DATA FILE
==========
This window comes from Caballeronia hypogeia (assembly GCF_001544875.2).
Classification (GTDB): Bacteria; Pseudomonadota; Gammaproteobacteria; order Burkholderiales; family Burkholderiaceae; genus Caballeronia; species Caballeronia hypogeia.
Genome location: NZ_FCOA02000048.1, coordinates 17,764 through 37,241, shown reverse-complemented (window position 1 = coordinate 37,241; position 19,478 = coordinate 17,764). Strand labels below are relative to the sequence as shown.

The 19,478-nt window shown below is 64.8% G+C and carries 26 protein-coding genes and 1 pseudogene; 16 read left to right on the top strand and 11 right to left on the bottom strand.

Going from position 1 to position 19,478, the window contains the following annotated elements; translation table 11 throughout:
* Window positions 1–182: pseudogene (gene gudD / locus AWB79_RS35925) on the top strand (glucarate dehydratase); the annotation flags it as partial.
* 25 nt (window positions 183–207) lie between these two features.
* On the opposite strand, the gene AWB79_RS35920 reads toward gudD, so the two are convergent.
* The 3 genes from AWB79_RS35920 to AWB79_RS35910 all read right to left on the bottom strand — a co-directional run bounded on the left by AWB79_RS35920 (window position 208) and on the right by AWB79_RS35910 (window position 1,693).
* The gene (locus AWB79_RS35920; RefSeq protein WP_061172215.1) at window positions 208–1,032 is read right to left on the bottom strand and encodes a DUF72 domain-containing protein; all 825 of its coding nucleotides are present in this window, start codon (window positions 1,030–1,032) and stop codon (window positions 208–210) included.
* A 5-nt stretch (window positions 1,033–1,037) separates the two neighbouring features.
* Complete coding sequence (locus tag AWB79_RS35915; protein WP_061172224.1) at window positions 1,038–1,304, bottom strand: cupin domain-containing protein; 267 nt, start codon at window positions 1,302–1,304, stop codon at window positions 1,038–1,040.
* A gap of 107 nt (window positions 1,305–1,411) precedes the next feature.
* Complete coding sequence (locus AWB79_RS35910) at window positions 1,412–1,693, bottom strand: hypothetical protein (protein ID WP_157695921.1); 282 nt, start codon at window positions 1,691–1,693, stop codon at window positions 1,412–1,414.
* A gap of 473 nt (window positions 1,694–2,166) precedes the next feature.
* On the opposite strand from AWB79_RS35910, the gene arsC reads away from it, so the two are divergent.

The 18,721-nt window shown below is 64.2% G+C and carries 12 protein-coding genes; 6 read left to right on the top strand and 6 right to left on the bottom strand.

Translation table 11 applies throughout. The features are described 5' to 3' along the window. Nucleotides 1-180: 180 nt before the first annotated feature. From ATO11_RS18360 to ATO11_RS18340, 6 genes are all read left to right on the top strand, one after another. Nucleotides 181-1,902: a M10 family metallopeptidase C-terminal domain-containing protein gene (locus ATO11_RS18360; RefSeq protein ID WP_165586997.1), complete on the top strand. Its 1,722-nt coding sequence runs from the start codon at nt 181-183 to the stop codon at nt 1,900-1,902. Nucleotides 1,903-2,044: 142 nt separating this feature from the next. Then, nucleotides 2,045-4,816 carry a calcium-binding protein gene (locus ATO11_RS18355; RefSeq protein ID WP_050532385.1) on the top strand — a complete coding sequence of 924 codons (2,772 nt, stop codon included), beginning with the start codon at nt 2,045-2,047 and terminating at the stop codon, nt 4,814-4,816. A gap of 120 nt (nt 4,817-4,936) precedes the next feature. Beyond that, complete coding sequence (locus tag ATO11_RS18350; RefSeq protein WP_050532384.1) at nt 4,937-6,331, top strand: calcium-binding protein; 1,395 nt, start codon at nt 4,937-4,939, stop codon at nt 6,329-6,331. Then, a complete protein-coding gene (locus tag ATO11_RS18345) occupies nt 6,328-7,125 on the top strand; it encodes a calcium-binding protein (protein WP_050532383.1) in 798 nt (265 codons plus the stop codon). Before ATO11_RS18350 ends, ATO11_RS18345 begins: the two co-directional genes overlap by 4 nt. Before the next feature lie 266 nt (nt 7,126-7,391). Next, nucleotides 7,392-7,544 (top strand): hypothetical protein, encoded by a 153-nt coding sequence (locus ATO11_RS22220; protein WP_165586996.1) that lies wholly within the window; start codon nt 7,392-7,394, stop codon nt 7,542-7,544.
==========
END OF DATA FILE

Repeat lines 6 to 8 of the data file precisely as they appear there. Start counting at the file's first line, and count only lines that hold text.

* Window positions 1–182: pseudogene (gene gudD / locus AWB79_RS35925) on the top strand (glucarate dehydratase); the annotation flags it as partial.
* 25 nt (window positions 183–207) lie between these two features.
* On the opposite strand, the gene AWB79_RS35920 reads toward gudD, so the two are convergent.